Here's a concept that's been playing over and over in my head. Lately, whilst manuevering thru the congested mall full of teenagers (yes, I am crazy, I know) I am subjected to all manner of delectable smells wafting thru the air.....
The food court serves up grilled burgers and pizza....the pretzel place offers cinnamon and butter yeasty demons, and a kiosk I pass taunts me with roasted almonds. I pass a couple ice cream places, a deli, fried chicken, and frozen cokes at Target. Like a never-ending parade of food porn.
Let me outline my general line of thinking as I resist temptation:
Me: Oh my, I'll never be able to withstand indulging in *that*!
Changing Me: But I don't feel physically hungry, so it would be wasting time and money. And what would be the value added to my life at this moment? 30 seconds of tasting sugar/salt followed by a sick feeling in my tummy and a "ho hum, oh well" feeling in my heart.
I decide the value added wasn't worth it. Simply a choice. Instead I choose the value of caring for my body, being gentle with myself, and saving money. Can't say I still don't indulge in a bit of fantasy regarding what those foods (and I use that term lightly) might taste and feel like in my mouth....but honestly, imagining it is almost as good as actually *doing* it. Which was an eye opener.
So much of this changing business is about being conscious and living in the present moment. Auto-pilot is for after you've learned to fly. I'm still learning to fly, training those synapses in the brain to learn better modes of coping.
I remember once having to remind myself as I stared at a newly-baked batch of cookie perfection that I could have one or even two of them AFTER I ate a solid dinner with lots of health-giving food.
Again, a simple choice to delay emotional satisfaction, give something healthier a chance to fill the need, and finding it worked.....not that eating those cookies would have been a failure. It's just that I'm finding if I ask myself "What is the value added" before I eat (or buy) anything, it puts my 'want' in better perspective, halts the compulsiveness of the moment, and let's me breath a bit, get in touch with what's what.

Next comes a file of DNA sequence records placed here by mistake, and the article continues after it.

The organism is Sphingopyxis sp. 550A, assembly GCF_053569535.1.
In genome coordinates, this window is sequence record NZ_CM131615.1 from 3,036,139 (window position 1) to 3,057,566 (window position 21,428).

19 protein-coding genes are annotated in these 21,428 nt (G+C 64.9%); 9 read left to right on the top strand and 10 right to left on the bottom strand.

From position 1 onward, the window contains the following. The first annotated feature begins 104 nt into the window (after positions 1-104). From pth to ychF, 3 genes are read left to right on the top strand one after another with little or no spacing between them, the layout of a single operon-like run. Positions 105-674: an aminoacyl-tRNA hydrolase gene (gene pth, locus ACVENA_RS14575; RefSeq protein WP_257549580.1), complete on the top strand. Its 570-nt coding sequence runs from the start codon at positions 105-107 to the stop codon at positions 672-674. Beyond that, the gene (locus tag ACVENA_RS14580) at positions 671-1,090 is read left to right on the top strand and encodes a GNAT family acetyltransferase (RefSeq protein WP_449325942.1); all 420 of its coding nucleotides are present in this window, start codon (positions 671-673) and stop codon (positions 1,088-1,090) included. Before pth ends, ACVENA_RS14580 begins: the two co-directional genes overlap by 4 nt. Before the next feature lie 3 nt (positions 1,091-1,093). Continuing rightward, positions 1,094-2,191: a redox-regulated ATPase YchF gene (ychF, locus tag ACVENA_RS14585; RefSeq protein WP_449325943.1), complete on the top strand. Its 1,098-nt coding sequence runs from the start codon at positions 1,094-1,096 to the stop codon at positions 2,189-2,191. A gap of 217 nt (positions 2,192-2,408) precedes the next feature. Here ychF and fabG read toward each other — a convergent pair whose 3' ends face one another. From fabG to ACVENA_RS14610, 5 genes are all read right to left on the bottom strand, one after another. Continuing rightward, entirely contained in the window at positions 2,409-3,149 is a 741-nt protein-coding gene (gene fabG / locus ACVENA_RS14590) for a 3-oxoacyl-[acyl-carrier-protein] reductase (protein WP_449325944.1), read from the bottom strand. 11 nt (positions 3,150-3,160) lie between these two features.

Here's a funny: A few years ago, my hubby took my youngest son, then about 4, out shopping. When my little guy pulled some toy off the shelf and asked if he could get it, my hubby asked him, "Well, how much money do you have saved, and is there something else you can think of that you might want to continue to save for?" My son replied, "Dad, let's not talk about it, let's just get it."
Is that the essence of the conversation we adults have in our own heads over our choices? I'm endeavoring to do things 'on purpose' as much as possible. Even eating cookies. I want to be able to always be conscious of the value I'm adding or taking away from my life with the choices I make. I'd LOVE to get to a place where this becomes so second nature for me, that the very few times I jump before thinking will become the exception instead of the rule.
There's one other thing. Being aware forces you to live in the present moment, being present to yourself and those around you. That's an intimacy I've conveniently let slide from my life. Some of the most difficult choices I make each day have to do with my kids......what is the value added to THEIR lives or taken away from THEIR lives by my own behavior? Much of my motivation to get well is my little boys, who need an energetic and positive mama in their present lives. Wearing smaller size clothes is great, but being able to go sledding or take a bike ride or a hike with them really helps keep me focused on why I'm chancing change. I have one life. I don't want to run out of chances.